The New York Mets own Major League Baseball's best home win total in 2010 and its worst per-game home attendance drop from a year ago. The latter is perhaps the least surprising.
The Mets have gone to some lengths to avoid a second-year slump for Citi Field - lowering ticket prices, adding historic imagery to the stadium - but as it is for most new parks these days, the honeymoon was short. As recently as the early 1990s, stadium construction delivered extended attendance gains in places like Baltimore and Cleveland.
"Stadium fatigue sets in much faster than it did before," Team Marketing Report executive editor Jon Greenberg told the New York Times. "When Camden Yards and Jacobs Field were built, they were a big deal and were a complete change. The novelty has worn off."
Through 22 home dates, Mets attendance is down 6,852 fans per game to an average of 31,892 at Citi Field, which seats 41,800. That translates to an 18 percent drop, second only to the 30 percent decrease endured by the Indians (who have a losing record at home so far in 2010) but still short of the 22 percent decline suffered by the Washington Nationals in 2009, the year following their stadium's debut.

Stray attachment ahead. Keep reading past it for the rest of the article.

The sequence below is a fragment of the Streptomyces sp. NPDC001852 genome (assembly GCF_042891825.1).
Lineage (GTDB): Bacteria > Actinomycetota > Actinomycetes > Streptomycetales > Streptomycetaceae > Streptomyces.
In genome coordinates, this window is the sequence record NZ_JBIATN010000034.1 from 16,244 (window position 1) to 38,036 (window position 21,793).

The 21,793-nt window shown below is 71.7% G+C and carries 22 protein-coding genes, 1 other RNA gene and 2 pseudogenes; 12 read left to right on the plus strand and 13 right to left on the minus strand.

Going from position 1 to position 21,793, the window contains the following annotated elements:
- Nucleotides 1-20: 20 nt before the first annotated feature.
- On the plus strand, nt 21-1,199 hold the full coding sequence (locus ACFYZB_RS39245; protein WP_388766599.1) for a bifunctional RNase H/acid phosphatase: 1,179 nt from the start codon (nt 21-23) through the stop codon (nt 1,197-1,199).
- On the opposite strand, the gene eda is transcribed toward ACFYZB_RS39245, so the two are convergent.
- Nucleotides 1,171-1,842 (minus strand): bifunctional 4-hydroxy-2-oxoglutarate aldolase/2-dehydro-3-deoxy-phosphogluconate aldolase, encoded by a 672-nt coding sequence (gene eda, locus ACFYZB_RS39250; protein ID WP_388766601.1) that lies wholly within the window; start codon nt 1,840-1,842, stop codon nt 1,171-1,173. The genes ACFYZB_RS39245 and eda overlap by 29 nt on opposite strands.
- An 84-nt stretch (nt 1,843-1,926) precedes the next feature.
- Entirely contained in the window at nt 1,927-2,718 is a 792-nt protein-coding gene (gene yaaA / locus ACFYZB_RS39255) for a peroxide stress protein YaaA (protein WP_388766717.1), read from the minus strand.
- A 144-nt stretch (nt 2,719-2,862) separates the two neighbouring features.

That bit of foreshadowing, coupled with their own 92-loss season, gave Mets executives reason to believe a slump was coming. "With the factors of the economy and team performance last year, there will be an effect," Mets executive vice president for business operations Dave Howard told SportsBusiness Journal in January. "A lot of fans have been taking a wait-and-see attitude."
Conversely, Minnesota Twins fans have been flocking to Target Field during its inaugural season. Bolstered by a 12-6 home record, Minnesota currently sits atop the American League Central Division standings, and its average gain of 14,129 fans per home game leads the Major Leagues.
It will be interesting to see if the Twins, whose transition from the Metrodome to an open-air stadium has been more novel then the typical stadium switch, can hold those numbers next season.